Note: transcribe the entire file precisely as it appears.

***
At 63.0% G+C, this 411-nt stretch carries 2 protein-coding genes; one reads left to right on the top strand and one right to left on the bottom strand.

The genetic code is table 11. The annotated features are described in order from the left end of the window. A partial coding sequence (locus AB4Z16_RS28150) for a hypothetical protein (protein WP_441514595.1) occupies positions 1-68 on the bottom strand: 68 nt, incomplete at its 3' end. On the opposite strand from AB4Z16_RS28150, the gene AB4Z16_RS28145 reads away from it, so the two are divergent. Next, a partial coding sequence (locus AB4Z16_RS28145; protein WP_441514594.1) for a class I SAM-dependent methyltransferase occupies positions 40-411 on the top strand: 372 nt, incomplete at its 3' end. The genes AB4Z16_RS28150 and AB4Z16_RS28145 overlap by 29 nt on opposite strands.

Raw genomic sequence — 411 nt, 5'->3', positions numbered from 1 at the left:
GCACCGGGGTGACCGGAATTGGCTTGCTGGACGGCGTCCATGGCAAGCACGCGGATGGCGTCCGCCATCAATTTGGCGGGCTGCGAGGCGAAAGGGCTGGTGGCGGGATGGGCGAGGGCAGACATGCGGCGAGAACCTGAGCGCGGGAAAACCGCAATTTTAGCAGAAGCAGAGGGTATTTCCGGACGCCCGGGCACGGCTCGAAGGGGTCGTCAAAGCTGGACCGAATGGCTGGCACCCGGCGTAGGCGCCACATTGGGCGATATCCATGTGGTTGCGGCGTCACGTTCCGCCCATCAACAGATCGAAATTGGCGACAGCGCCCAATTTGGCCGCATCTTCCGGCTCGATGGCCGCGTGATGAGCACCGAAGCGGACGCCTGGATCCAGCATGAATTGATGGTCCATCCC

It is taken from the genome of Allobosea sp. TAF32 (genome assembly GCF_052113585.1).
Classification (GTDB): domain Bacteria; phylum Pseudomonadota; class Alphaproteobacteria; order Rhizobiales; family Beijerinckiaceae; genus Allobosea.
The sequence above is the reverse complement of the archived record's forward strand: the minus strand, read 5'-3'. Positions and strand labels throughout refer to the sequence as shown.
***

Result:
At 63.0% G+C, this 411-nt stretch carries 2 protein-coding genes; one reads left to right on the top strand and one right to left on the bottom strand.

The genetic code is table 11. The annotated features are described in order from the left end of the window. A partial coding sequence (locus AB4Z16_RS28150) for a hypothetical protein (protein WP_441514595.1) occupies positions 1-68 on the bottom strand: 68 nt, incomplete at its 3' end. On the opposite strand from AB4Z16_RS28150, the gene AB4Z16_RS28145 reads away from it, so the two are divergent. Next, a partial coding sequence (locus AB4Z16_RS28145; protein WP_441514594.1) for a class I SAM-dependent methyltransferase occupies positions 40-411 on the top strand: 372 nt, incomplete at its 3' end. The genes AB4Z16_RS28150 and AB4Z16_RS28145 overlap by 29 nt on opposite strands.

Raw genomic sequence — 411 nt, 5'->3', positions numbered from 1 at the left:
GCACCGGGGTGACCGGAATTGGCTTGCTGGACGGCGTCCATGGCAAGCACGCGGATGGCGTCCGCCATCAATTTGGCGGGCTGCGAGGCGAAAGGGCTGGTGGCGGGATGGGCGAGGGCAGACATGCGGCGAGAACCTGAGCGCGGGAAAACCGCAATTTTAGCAGAAGCAGAGGGTATTTCCGGACGCCCGGGCACGGCTCGAAGGGGTCGTCAAAGCTGGACCGAATGGCTGGCACCCGGCGTAGGCGCCACATTGGGCGATATCCATGTGGTTGCGGCGTCACGTTCCGCCCATCAACAGATCGAAATTGGCGACAGCGCCCAATTTGGCCGCATCTTCCGGCTCGATGGCCGCGTGATGAGCACCGAAGCGGACGCCTGGATCCAGCATGAATTGATGGTCCATCCC

It is taken from the genome of Allobosea sp. TAF32 (genome assembly GCF_052113585.1).
Classification (GTDB): domain Bacteria; phylum Pseudomonadota; class Alphaproteobacteria; order Rhizobiales; family Beijerinckiaceae; genus Allobosea.
The sequence above is the reverse complement of the archived record's forward strand: the minus strand, read 5'-3'. Positions and strand labels throughout refer to the sequence as shown.